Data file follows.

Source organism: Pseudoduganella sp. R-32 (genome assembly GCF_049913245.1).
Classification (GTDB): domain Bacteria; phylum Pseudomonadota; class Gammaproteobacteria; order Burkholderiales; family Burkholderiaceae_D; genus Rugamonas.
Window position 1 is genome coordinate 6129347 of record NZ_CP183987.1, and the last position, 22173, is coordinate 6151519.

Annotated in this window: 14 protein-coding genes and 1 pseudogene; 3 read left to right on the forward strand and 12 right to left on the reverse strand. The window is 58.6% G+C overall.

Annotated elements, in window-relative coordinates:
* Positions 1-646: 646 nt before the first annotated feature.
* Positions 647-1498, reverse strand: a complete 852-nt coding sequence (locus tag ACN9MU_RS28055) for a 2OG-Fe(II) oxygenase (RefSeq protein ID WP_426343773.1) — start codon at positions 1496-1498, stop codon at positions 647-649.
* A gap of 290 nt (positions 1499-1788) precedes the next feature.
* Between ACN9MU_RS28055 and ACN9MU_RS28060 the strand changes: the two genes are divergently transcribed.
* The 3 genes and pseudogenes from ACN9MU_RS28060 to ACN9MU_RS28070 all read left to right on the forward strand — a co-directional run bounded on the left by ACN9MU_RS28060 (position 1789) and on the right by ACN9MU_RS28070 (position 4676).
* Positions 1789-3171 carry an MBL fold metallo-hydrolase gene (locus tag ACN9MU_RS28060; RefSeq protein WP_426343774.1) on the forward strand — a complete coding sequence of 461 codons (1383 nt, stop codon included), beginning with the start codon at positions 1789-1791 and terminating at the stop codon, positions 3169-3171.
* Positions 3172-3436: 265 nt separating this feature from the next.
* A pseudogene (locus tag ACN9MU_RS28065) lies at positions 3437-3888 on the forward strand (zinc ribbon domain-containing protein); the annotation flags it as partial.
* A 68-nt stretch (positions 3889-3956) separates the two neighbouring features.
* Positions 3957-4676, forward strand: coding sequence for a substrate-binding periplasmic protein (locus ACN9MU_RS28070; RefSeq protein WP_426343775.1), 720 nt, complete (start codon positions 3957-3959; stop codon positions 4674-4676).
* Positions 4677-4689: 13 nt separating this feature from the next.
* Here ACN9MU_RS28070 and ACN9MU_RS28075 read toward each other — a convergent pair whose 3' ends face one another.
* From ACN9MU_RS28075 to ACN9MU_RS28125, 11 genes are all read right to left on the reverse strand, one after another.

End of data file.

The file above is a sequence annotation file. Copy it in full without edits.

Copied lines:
Source organism: Pseudoduganella sp. R-32 (genome assembly GCF_049913245.1).
Classification (GTDB): domain Bacteria; phylum Pseudomonadota; class Gammaproteobacteria; order Burkholderiales; family Burkholderiaceae_D; genus Rugamonas.
Window position 1 is genome coordinate 6129347 of record NZ_CP183987.1, and the last position, 22173, is coordinate 6151519.

Annotated in this window: 14 protein-coding genes and 1 pseudogene; 3 read left to right on the forward strand and 12 right to left on the reverse strand. The window is 58.6% G+C overall.

Annotated elements, in window-relative coordinates:
* Positions 1-646: 646 nt before the first annotated feature.
* Positions 647-1498, reverse strand: a complete 852-nt coding sequence (locus tag ACN9MU_RS28055) for a 2OG-Fe(II) oxygenase (RefSeq protein ID WP_426343773.1) — start codon at positions 1496-1498, stop codon at positions 647-649.
* A gap of 290 nt (positions 1499-1788) precedes the next feature.
* Between ACN9MU_RS28055 and ACN9MU_RS28060 the strand changes: the two genes are divergently transcribed.
* The 3 genes and pseudogenes from ACN9MU_RS28060 to ACN9MU_RS28070 all read left to right on the forward strand — a co-directional run bounded on the left by ACN9MU_RS28060 (position 1789) and on the right by ACN9MU_RS28070 (position 4676).
* Positions 1789-3171 carry an MBL fold metallo-hydrolase gene (locus tag ACN9MU_RS28060; RefSeq protein WP_426343774.1) on the forward strand — a complete coding sequence of 461 codons (1383 nt, stop codon included), beginning with the start codon at positions 1789-1791 and terminating at the stop codon, positions 3169-3171.
* Positions 3172-3436: 265 nt separating this feature from the next.
* A pseudogene (locus tag ACN9MU_RS28065) lies at positions 3437-3888 on the forward strand (zinc ribbon domain-containing protein); the annotation flags it as partial.
* A 68-nt stretch (positions 3889-3956) separates the two neighbouring features.
* Positions 3957-4676, forward strand: coding sequence for a substrate-binding periplasmic protein (locus ACN9MU_RS28070; RefSeq protein WP_426343775.1), 720 nt, complete (start codon positions 3957-3959; stop codon positions 4674-4676).
* Positions 4677-4689: 13 nt separating this feature from the next.
* Here ACN9MU_RS28070 and ACN9MU_RS28075 read toward each other — a convergent pair whose 3' ends face one another.
* From ACN9MU_RS28075 to ACN9MU_RS28125, 11 genes are all read right to left on the reverse strand, one after another.